Talkin Sox with Dan

Where baseball fans gather for commonsensical, opinionated Red Sox banter.

Archive for the tag “Mike Trout”

Catching up with the Red Sox

I remember watching the television and reading the articles that came after the Red Sox traded for Adrian Gonzalez and signed free agent Carl Crawford. I was in awe. I went to Spring Training in Fort Myers for the first time that year (it was pre-planned and didn’t have any correlation to with the Sox’ acquisitions). Nearly every expert had the Red Sox penciled in as AL East champs. I remember feeling legitimately proud of my team. But the feeling didn’t last long. Consequently, I learned, first hand, a valuable lesson — just because you win the offseason, that does not mean you’re going to win when it counts.

So when I see fans on Twitter panicking because the Red Sox haven’t made any big splashes, I just take a deep breath and relax. By no means am I saying that the Sox are going to win the championship in 2013, but I can tell you that if they do, it won’t be because of what they have or have not done in the middle of November.

Let’s catch up with the folks on Yawkey Way.

On Mike NapoliWe all know the story by now — kills the Sox, mashes at Fenway. Let’s look at everything independent of those two facts. Napoli is poor/average defensively whether we are discussing him as a first baseman or catcher. But, for the Red Sox, that is okay. I believe their infield will include Jose Iglesias, so there is room to sacrifice some defense for much-needed pop from the right side. Napoli has reportedly met with (or will be meeting with), the Red Sox, Mariners, and Rangers. He is pushing for a fourth year, which I hope the Sox don’t give him. Go heavy on the dollars, less on the years — not just for Napoli but for every free agent. Inking the burly right handed hitter is not a must, but, all things even, I would rather than him than Adam LaRoche. Napoli is just a good fit for this team, at this time.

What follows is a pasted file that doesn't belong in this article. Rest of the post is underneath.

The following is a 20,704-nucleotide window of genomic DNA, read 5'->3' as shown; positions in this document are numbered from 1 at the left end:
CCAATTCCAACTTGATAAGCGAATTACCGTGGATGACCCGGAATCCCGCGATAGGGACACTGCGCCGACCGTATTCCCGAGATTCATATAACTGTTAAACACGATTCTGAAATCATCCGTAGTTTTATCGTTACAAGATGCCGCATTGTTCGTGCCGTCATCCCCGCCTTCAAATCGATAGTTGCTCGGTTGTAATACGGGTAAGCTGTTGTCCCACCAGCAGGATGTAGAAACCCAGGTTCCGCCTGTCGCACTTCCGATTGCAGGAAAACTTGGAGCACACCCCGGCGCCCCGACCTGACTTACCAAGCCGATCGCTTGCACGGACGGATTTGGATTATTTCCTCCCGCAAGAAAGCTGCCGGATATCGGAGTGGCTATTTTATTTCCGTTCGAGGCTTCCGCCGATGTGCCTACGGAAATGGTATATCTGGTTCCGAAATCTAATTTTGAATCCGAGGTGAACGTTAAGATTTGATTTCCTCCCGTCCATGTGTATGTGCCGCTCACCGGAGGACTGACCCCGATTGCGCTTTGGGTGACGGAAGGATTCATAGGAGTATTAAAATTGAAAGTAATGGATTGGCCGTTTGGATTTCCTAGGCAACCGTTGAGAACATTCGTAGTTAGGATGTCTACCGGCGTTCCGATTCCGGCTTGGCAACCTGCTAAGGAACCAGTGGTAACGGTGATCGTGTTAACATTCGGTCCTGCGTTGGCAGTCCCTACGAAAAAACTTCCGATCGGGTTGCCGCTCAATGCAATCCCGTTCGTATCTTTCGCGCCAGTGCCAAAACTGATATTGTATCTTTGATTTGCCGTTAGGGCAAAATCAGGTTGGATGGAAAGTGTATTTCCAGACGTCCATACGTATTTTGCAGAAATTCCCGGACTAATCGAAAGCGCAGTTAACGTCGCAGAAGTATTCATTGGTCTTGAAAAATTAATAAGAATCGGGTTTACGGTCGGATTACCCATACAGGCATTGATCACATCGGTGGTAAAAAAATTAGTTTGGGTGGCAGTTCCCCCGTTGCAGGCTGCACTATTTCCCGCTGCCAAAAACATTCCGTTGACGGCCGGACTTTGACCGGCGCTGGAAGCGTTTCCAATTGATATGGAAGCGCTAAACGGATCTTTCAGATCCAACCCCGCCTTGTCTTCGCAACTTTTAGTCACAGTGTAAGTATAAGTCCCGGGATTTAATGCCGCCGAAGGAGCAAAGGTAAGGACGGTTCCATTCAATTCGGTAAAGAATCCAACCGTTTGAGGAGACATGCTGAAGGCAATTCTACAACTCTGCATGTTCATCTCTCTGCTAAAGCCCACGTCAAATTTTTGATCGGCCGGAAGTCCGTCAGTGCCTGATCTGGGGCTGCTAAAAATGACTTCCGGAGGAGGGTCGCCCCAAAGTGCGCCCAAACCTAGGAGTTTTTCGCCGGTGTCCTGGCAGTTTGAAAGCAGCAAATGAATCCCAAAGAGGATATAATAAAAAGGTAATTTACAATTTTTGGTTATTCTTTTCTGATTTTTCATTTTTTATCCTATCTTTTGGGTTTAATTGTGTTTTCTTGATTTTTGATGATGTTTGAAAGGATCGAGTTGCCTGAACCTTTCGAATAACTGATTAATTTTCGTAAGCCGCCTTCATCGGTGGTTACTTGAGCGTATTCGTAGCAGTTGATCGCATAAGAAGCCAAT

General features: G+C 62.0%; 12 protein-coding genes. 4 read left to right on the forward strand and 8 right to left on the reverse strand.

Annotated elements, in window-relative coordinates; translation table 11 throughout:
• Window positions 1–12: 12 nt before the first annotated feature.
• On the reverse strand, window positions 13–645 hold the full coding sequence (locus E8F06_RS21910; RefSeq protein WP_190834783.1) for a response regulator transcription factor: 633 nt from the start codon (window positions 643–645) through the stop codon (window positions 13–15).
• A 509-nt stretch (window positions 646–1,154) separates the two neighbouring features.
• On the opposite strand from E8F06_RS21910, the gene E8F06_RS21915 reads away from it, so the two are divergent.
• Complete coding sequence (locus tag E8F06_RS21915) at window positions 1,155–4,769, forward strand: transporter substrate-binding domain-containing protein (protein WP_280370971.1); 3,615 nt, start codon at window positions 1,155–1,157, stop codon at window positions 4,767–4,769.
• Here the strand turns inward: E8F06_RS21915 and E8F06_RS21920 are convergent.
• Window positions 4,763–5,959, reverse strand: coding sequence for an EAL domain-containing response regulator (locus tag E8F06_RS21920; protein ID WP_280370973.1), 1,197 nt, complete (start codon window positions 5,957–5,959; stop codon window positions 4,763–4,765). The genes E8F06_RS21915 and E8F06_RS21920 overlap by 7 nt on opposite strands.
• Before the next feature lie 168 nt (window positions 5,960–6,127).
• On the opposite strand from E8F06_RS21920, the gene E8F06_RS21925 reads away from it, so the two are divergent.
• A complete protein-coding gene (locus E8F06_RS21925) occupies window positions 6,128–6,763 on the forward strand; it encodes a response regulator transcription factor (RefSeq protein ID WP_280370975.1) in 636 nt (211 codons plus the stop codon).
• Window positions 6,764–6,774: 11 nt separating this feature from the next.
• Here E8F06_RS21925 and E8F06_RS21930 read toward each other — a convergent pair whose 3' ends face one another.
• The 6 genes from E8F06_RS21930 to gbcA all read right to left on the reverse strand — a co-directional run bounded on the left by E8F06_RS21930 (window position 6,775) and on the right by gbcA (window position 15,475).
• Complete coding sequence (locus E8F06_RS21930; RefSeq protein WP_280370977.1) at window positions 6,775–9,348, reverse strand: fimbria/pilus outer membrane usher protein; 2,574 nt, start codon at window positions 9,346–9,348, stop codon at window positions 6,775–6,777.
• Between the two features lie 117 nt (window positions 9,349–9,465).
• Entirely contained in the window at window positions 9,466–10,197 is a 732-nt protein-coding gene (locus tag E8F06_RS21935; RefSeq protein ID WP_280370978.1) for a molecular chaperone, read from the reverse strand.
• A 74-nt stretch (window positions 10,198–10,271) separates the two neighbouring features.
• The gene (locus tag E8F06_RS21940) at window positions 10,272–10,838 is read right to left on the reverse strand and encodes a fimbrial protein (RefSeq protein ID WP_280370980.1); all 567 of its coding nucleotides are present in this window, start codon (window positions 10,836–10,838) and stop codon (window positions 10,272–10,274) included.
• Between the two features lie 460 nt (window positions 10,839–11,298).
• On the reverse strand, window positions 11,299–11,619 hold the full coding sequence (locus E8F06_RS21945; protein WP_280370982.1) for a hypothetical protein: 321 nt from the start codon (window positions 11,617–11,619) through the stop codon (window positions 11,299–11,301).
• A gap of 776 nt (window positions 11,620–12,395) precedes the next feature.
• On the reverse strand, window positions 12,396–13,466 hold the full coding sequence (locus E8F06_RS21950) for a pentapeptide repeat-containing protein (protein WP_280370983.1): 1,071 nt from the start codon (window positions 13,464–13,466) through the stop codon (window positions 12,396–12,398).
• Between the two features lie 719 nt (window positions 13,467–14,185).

On draft picks (and Napoli, kind of)…As baseball fans, we don’t relate to the NFL or NBA drafts. They are highly publicized and televised on networks like ESPN and TNT, respectively. First round talent is expected to produce immediately. Baseball is different. Partially due to the lack of national publicity that the MLB First-Year Player Draft receives and the nature of the game in and of itself (it’s really, really hard), draft picks do not garner the attention they deserve. So my point is simple: They’re important. Really, really important, especially if you’re a team like the Red Sox that is looking to rebuild. It makes Napoli even more intriguing because the Rangers chose not to extend a qualifying offer to the 31-year old. If GM Ben Cherington and the Red Sox lose out on Napoli, they will have to look elsewhere, like to LaRoche. Unlike Napoli, the Nationals did offer LaRoche a qualifying offer (one-year deal at roughly $13.3MM). Therefore, the Red Sox would be forced to forfeit their pick.

Let’s put some meat on the bones here.